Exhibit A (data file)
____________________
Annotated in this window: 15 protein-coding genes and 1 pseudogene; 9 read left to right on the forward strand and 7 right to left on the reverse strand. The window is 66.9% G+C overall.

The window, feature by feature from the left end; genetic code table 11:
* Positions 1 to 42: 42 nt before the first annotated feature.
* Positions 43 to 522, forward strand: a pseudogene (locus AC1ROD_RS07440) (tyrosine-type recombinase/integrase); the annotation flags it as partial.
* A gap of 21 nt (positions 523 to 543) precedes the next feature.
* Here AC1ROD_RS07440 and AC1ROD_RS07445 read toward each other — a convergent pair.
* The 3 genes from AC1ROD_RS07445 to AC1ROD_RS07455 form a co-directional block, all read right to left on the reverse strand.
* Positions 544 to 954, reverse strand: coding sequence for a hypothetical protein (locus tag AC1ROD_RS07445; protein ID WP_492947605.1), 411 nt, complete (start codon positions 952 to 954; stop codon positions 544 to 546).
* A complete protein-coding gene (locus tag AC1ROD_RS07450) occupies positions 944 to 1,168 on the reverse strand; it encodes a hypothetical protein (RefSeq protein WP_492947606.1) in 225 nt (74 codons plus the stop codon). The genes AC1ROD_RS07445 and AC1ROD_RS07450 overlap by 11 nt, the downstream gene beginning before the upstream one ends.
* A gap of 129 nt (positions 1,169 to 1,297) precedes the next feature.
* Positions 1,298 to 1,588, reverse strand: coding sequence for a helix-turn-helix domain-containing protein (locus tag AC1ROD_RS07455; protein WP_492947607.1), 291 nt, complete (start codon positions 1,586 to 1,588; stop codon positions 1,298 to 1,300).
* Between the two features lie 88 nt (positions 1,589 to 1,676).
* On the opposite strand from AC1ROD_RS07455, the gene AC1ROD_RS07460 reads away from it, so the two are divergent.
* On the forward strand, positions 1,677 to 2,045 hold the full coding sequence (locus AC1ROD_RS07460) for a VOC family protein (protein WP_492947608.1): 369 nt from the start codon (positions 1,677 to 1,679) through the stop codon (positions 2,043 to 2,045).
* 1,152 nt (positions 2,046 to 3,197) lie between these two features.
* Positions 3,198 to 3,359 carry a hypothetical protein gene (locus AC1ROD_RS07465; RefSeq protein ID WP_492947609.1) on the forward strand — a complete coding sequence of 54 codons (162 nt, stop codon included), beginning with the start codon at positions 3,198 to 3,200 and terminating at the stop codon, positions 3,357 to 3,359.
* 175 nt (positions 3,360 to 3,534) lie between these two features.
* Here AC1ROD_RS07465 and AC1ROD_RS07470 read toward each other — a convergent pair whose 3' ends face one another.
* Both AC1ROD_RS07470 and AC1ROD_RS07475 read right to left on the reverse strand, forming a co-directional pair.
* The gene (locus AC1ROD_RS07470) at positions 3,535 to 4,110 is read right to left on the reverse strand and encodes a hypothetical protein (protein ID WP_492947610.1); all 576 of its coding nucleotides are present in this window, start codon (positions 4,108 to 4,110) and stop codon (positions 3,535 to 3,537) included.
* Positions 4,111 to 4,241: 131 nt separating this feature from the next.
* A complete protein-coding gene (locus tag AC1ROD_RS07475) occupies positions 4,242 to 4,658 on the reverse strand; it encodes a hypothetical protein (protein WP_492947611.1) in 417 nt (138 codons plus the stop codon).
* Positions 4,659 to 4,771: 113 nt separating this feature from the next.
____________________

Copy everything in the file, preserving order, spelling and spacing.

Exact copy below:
Annotated in this window: 15 protein-coding genes and 1 pseudogene; 9 read left to right on the forward strand and 7 right to left on the reverse strand. The window is 66.9% G+C overall.

The window, feature by feature from the left end; genetic code table 11:
* Positions 1 to 42: 42 nt before the first annotated feature.
* Positions 43 to 522, forward strand: a pseudogene (locus AC1ROD_RS07440) (tyrosine-type recombinase/integrase); the annotation flags it as partial.
* A gap of 21 nt (positions 523 to 543) precedes the next feature.
* Here AC1ROD_RS07440 and AC1ROD_RS07445 read toward each other — a convergent pair.
* The 3 genes from AC1ROD_RS07445 to AC1ROD_RS07455 form a co-directional block, all read right to left on the reverse strand.
* Positions 544 to 954, reverse strand: coding sequence for a hypothetical protein (locus tag AC1ROD_RS07445; protein ID WP_492947605.1), 411 nt, complete (start codon positions 952 to 954; stop codon positions 544 to 546).
* A complete protein-coding gene (locus tag AC1ROD_RS07450) occupies positions 944 to 1,168 on the reverse strand; it encodes a hypothetical protein (RefSeq protein WP_492947606.1) in 225 nt (74 codons plus the stop codon). The genes AC1ROD_RS07445 and AC1ROD_RS07450 overlap by 11 nt, the downstream gene beginning before the upstream one ends.
* A gap of 129 nt (positions 1,169 to 1,297) precedes the next feature.
* Positions 1,298 to 1,588, reverse strand: coding sequence for a helix-turn-helix domain-containing protein (locus tag AC1ROD_RS07455; protein WP_492947607.1), 291 nt, complete (start codon positions 1,586 to 1,588; stop codon positions 1,298 to 1,300).
* Between the two features lie 88 nt (positions 1,589 to 1,676).
* On the opposite strand from AC1ROD_RS07455, the gene AC1ROD_RS07460 reads away from it, so the two are divergent.
* On the forward strand, positions 1,677 to 2,045 hold the full coding sequence (locus AC1ROD_RS07460) for a VOC family protein (protein WP_492947608.1): 369 nt from the start codon (positions 1,677 to 1,679) through the stop codon (positions 2,043 to 2,045).
* 1,152 nt (positions 2,046 to 3,197) lie between these two features.
* Positions 3,198 to 3,359 carry a hypothetical protein gene (locus AC1ROD_RS07465; RefSeq protein ID WP_492947609.1) on the forward strand — a complete coding sequence of 54 codons (162 nt, stop codon included), beginning with the start codon at positions 3,198 to 3,200 and terminating at the stop codon, positions 3,357 to 3,359.
* 175 nt (positions 3,360 to 3,534) lie between these two features.
* Here AC1ROD_RS07465 and AC1ROD_RS07470 read toward each other — a convergent pair whose 3' ends face one another.
* Both AC1ROD_RS07470 and AC1ROD_RS07475 read right to left on the reverse strand, forming a co-directional pair.
* The gene (locus AC1ROD_RS07470) at positions 3,535 to 4,110 is read right to left on the reverse strand and encodes a hypothetical protein (protein ID WP_492947610.1); all 576 of its coding nucleotides are present in this window, start codon (positions 4,108 to 4,110) and stop codon (positions 3,535 to 3,537) included.
* Positions 4,111 to 4,241: 131 nt separating this feature from the next.
* A complete protein-coding gene (locus tag AC1ROD_RS07475) occupies positions 4,242 to 4,658 on the reverse strand; it encodes a hypothetical protein (protein WP_492947611.1) in 417 nt (138 codons plus the stop codon).
* Positions 4,659 to 4,771: 113 nt separating this feature from the next.